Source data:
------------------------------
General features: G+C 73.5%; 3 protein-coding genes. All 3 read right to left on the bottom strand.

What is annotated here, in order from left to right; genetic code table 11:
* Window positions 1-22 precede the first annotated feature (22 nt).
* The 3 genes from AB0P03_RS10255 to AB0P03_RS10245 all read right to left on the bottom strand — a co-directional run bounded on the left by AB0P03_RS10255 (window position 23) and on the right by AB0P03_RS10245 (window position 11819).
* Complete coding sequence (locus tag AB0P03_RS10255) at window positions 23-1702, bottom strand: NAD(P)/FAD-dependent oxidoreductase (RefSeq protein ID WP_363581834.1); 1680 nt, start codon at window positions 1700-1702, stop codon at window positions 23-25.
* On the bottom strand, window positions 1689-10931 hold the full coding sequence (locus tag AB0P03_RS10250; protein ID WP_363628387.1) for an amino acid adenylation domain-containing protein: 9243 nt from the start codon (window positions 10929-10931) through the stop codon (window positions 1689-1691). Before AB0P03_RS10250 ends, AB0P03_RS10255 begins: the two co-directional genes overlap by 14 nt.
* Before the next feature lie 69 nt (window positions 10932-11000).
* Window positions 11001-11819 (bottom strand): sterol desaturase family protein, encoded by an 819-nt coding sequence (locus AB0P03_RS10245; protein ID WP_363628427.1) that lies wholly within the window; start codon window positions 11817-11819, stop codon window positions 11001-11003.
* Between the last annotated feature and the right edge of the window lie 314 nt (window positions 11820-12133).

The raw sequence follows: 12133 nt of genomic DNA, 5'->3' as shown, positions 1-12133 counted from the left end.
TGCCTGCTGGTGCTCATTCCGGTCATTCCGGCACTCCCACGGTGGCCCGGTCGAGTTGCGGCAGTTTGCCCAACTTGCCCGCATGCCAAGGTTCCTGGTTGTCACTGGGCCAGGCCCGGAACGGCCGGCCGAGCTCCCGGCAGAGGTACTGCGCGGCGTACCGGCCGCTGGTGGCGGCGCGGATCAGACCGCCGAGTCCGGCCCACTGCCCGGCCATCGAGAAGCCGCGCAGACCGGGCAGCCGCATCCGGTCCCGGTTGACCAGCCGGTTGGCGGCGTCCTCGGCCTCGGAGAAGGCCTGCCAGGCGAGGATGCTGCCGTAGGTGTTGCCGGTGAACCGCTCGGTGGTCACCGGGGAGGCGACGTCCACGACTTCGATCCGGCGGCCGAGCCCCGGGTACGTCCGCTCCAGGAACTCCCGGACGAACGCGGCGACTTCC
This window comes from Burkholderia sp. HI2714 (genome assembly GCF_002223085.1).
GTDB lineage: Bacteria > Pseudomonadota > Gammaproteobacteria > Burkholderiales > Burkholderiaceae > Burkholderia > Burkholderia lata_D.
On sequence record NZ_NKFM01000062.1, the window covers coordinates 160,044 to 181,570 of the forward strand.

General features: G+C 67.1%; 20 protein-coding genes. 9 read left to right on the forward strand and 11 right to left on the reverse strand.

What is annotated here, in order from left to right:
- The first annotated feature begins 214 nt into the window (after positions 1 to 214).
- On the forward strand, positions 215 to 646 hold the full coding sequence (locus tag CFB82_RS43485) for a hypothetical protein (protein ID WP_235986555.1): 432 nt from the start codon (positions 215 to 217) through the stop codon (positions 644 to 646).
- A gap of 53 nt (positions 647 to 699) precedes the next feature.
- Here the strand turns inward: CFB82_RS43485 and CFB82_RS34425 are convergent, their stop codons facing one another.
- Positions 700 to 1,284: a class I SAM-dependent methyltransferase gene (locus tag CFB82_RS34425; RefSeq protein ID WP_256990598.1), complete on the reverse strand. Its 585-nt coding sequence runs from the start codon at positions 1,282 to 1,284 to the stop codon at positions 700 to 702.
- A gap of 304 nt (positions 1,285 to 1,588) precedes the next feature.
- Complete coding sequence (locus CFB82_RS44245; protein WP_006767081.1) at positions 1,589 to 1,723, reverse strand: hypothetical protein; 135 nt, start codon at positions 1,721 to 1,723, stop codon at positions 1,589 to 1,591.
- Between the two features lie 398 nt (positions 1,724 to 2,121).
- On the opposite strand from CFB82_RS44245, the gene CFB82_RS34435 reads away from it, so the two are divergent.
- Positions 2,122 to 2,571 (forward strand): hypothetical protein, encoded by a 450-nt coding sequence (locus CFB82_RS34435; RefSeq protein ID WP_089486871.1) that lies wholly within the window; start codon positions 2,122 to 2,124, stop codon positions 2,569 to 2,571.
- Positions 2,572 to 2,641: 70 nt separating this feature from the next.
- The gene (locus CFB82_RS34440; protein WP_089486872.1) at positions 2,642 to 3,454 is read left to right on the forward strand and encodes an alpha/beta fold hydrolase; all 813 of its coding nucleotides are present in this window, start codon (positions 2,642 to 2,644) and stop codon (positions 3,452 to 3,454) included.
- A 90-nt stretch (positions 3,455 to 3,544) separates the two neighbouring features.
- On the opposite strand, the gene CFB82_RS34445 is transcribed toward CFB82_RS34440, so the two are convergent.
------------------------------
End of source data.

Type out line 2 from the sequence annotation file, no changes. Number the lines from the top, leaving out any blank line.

What is annotated here, in order from left to right; genetic code table 11: